Rich Jenkins: From company truck driver to company president
For Rich Jenkins, president of Indianapolis Winnelson Company, it’s all about work ethic, the desire to succeed and doing whatever it takes to get the job done. Those are the building blocks for being successful in the WinWholesale organization whether you’re a truck driver or company president, according to Rich.
Nothing is impossible
“It’s about how bad you want to succeed. I believe nothing is impossible in the WinWholesale organization if you work hard and do whatever it takes to get the job done,” Rich says.
Rich should know. In 1990 he left Bill Spears Plumbing and Heating as a licensed plumber and took a job at Indianapolis Winnelson as a truck driver. Through hard work he progressed to warehouseman, inside sales at the counter, accounts payable/receivable, and then to the number two person in charge of the company after the president.
In 1995 WinWholesale’s Spirit of Opportunity presented the chance of a lifetime for Rich. The company president at that time left, and Rich had the opportunity to become president of Indianapolis Winnelson. He took the plunge and has never regretted the decision or looked back.
Being a company president the first couple of years is not easy and the hours can be long, Rich advised, but the rewards also can be great.
WinWholesale provides support to local companies
It helps knowing that a president is not alone in running the company. WinWholesale provides each of the more than 470 local companies across the United States support services such as payroll, accounting, inventory management, group buying and fleet management. That frees up the local president and other employees to concentrate on the local market, customer relationships, selling and serving accounts. Each company also has a board of directors with members who are seasoned in the wholesaling industry and are advisors to the president.
“So many people in WinWholesale have been in your position as a president and want to help you succeed. It’s always been amazing to me how people will drop everything to help you out if you have a problem,” Rich said.
For Rich, a big part of having a successful company is treating people right – employees, customers and vendors. “I’ve always said I would treat people the way I wanted to be treated. We’re all in this together,” he said. Apparently Indianapolis Winnelson employees are treated well since, on average, the 14 employees have been with the company eight years.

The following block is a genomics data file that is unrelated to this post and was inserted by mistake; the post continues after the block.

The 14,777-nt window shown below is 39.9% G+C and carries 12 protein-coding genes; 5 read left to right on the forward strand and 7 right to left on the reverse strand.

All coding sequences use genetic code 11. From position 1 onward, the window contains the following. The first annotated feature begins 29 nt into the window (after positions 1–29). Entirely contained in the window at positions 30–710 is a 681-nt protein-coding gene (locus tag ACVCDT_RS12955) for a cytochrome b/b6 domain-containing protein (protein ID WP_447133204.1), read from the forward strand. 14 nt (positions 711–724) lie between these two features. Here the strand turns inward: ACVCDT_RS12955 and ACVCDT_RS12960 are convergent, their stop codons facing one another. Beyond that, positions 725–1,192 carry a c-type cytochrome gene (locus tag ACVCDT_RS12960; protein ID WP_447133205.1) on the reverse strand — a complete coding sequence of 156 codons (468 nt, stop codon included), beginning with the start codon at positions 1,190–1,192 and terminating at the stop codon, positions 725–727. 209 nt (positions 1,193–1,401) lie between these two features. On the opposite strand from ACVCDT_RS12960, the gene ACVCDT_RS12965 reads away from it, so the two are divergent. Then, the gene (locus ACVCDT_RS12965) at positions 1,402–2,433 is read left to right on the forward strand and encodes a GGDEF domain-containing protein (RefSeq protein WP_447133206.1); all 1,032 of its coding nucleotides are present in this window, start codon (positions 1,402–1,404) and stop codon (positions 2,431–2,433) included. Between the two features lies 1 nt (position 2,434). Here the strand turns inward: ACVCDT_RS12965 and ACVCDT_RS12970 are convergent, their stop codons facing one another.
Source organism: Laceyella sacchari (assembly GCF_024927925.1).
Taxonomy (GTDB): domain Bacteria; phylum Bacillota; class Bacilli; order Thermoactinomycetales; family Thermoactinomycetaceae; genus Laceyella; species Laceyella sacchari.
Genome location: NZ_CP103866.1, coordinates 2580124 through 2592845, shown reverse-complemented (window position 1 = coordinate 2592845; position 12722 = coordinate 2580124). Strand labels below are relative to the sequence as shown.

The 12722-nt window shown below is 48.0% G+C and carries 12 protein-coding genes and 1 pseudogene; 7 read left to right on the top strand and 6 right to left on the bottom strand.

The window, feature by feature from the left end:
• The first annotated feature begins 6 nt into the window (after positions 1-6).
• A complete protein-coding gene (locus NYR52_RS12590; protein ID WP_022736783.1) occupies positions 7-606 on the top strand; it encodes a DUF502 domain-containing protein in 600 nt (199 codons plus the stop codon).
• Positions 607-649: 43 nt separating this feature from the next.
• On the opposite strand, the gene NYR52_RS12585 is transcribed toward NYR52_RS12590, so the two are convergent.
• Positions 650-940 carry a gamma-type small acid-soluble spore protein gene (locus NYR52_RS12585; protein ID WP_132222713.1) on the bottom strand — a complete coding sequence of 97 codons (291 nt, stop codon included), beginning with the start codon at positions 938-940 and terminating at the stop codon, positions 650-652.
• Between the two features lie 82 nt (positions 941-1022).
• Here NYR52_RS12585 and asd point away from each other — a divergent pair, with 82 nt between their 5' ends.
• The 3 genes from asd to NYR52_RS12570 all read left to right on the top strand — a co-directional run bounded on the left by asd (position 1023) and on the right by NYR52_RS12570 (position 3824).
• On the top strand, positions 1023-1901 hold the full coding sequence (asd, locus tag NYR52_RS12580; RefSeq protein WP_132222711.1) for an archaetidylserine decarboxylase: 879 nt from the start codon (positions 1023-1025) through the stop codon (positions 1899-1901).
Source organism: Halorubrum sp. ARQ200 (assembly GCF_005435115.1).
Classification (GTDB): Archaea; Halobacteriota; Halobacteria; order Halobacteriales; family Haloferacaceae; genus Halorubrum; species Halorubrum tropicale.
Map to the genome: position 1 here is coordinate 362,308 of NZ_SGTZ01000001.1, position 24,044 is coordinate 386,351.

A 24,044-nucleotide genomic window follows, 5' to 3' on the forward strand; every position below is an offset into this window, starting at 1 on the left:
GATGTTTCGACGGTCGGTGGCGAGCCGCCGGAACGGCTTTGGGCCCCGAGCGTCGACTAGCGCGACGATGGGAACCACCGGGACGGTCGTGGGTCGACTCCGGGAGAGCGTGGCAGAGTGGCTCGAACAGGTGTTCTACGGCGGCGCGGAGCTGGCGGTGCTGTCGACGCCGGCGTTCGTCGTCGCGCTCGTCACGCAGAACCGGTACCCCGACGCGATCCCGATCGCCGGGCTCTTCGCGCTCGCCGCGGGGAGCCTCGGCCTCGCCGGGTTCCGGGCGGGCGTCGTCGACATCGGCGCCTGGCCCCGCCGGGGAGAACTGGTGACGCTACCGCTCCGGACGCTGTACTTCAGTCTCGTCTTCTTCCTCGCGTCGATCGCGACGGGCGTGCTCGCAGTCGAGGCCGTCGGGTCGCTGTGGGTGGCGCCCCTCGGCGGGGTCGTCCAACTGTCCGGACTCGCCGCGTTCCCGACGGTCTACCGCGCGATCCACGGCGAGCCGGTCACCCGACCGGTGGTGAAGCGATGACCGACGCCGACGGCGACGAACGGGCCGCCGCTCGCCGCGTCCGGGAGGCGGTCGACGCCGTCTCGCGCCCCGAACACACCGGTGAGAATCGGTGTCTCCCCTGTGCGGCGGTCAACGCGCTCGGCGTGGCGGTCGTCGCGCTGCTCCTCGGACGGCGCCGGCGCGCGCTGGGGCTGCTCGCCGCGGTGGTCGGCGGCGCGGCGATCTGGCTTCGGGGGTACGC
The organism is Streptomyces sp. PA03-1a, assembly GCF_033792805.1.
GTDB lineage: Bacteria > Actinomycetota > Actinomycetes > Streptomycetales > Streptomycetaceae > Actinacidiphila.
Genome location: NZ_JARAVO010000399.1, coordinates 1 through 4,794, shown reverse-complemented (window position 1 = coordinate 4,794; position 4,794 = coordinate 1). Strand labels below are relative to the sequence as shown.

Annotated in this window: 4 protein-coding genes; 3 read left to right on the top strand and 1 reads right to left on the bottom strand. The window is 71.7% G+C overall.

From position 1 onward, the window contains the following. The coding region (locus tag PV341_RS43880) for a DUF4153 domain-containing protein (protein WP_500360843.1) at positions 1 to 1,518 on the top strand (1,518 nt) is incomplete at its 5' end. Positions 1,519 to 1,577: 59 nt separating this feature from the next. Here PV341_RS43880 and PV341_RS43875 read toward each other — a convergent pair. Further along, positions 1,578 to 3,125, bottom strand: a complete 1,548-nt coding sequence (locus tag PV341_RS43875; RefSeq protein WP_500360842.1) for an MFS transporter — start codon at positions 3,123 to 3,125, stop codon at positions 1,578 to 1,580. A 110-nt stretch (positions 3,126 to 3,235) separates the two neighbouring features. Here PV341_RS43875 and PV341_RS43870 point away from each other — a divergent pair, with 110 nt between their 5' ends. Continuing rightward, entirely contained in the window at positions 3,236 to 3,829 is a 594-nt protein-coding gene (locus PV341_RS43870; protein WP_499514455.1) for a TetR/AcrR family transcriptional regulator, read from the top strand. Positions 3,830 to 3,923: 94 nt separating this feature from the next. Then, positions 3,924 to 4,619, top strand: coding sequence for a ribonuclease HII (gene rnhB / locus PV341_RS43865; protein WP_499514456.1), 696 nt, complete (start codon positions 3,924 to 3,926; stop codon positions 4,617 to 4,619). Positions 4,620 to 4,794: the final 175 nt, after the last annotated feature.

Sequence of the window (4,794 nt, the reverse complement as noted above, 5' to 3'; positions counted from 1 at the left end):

Winnelson gets it done for customers – whatever it takes
Rich believes Indianapolis Winnelson also treats its customers well. “We offer our customers a ton of things our competitors don’t,” Rich explained. “We help them with job blueprints and quotes, and I have an open door policy. Customers can see me in person or talk to me on the phone right away – not days away. I don’t think we can be out served by the competition. One way or the other our customers know we’re going to get it done for them – whatever it is and whatever it takes.”
Rich’s employees know the boss means it when he says he’ll do what’s necessary to make the company succeed and grow, including any job in the company. “I may have the title of president, but I have no problem doing any job here, whether it’s working in the warehouse, unloading a truck, making a delivery, selling at the counter, or pushing a broom. I wouldn’t ask any of my employees to do anything I wouldn’t do,” Rich said.
At the end of the day – the Spirit of Opportunity
It’s been 18 years since Rich started with Indianapolis Winnelson, and he still looks forward to coming to work each day. “It’s a great feeling every morning to get up and come to work. I like making the decisions every day – the hiring, purchasing, following my own market and running the business the way I think it should be run,” he said.
Even so, there are the occasional business hiccups. Sometimes plans don’t come together they way they were supposed to, but Rich said that makes him “dig deeper.” Indianapolis Winnelson has a lot of competition in the plumbing wholesale area, so that means constant work to compete, including lots of employee training, keeping up with product information and conducting sales and other meetings. “We get the whole company involved,” Rich explained. “Not just my ideas, but other people, and I’ll ask, ‘What do you think we should do?’ Everyone loves our meetings because they feel so much a part of things.”
At the end of the day, in Rich’s book everything – where the company is and how he and his employees are doing within the company – all comes back to the Spirit of Opportunity.
If someone asked Rich if they should start their own Win company, he would encourage them. “I’d try to sell them on the opportunity,” he said. “They’d have to be willing to work hard and learn, but the opportunity is there. It just depends on how much they want to succeed. I can’t think of another organization I could have joined that would have put me where I am today,”